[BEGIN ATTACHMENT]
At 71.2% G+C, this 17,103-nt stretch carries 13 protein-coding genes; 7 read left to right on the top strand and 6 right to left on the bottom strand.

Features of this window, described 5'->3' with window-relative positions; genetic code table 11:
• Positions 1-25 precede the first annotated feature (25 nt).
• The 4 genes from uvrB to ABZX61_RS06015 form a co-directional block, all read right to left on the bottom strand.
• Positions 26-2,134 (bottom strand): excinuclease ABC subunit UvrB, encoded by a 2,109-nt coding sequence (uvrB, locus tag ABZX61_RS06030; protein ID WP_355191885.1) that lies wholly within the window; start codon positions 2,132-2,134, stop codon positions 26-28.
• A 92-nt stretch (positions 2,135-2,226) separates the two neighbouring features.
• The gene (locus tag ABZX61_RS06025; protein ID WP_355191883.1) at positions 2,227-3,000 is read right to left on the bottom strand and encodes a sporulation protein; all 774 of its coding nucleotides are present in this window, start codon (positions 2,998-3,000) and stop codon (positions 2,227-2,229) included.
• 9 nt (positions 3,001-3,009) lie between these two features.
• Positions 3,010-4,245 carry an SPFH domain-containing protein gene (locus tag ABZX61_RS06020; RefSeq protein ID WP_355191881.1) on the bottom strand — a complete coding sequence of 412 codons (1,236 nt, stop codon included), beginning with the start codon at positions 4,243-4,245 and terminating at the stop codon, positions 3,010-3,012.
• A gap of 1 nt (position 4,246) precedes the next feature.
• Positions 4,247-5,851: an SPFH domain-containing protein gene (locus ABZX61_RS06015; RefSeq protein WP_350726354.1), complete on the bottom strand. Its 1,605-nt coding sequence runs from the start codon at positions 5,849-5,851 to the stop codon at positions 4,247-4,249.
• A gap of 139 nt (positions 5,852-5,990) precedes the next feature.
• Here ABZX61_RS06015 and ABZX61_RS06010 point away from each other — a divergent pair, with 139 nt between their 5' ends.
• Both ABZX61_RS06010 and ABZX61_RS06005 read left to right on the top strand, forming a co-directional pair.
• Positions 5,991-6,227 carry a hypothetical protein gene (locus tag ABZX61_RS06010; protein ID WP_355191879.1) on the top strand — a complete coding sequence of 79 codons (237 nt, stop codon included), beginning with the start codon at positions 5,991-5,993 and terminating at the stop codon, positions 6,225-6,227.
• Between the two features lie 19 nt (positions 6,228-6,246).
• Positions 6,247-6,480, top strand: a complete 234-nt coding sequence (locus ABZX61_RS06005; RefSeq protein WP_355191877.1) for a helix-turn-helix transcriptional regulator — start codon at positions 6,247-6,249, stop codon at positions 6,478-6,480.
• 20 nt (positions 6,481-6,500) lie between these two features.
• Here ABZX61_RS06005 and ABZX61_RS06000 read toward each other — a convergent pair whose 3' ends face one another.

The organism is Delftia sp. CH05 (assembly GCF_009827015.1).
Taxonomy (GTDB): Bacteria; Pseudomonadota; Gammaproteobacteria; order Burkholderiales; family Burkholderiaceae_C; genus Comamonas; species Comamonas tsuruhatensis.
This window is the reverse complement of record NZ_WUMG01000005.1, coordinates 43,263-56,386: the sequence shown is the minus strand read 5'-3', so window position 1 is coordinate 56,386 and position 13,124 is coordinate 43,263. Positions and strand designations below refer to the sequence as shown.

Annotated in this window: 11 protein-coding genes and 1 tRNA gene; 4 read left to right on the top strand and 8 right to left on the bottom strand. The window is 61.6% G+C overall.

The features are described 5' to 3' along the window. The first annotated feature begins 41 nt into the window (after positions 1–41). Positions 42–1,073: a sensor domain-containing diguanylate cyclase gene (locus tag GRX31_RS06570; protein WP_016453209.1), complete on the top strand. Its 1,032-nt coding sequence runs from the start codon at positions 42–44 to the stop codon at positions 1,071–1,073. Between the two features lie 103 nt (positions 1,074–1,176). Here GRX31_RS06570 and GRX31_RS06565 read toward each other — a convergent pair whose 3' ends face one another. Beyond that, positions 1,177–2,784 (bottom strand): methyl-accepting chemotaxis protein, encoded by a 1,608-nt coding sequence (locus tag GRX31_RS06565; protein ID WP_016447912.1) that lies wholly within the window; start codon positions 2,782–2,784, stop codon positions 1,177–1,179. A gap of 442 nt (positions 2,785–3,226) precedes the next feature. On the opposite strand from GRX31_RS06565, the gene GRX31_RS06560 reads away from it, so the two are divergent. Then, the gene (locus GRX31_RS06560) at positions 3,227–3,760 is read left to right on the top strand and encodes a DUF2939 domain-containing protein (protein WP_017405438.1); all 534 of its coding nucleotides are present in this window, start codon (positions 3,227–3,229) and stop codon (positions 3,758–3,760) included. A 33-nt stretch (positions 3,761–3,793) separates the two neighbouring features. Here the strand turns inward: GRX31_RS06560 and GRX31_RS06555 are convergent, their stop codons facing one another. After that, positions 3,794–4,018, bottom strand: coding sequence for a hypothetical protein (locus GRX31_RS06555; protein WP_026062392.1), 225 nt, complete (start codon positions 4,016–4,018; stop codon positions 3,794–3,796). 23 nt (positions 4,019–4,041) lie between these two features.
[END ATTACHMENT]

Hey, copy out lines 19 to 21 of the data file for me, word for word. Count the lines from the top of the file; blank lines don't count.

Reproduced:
• Here ABZX61_RS06005 and ABZX61_RS06000 read toward each other — a convergent pair whose 3' ends face one another.

The organism is Delftia sp. CH05 (assembly GCF_009827015.1).
Taxonomy (GTDB): Bacteria; Pseudomonadota; Gammaproteobacteria; order Burkholderiales; family Burkholderiaceae_C; genus Comamonas; species Comamonas tsuruhatensis.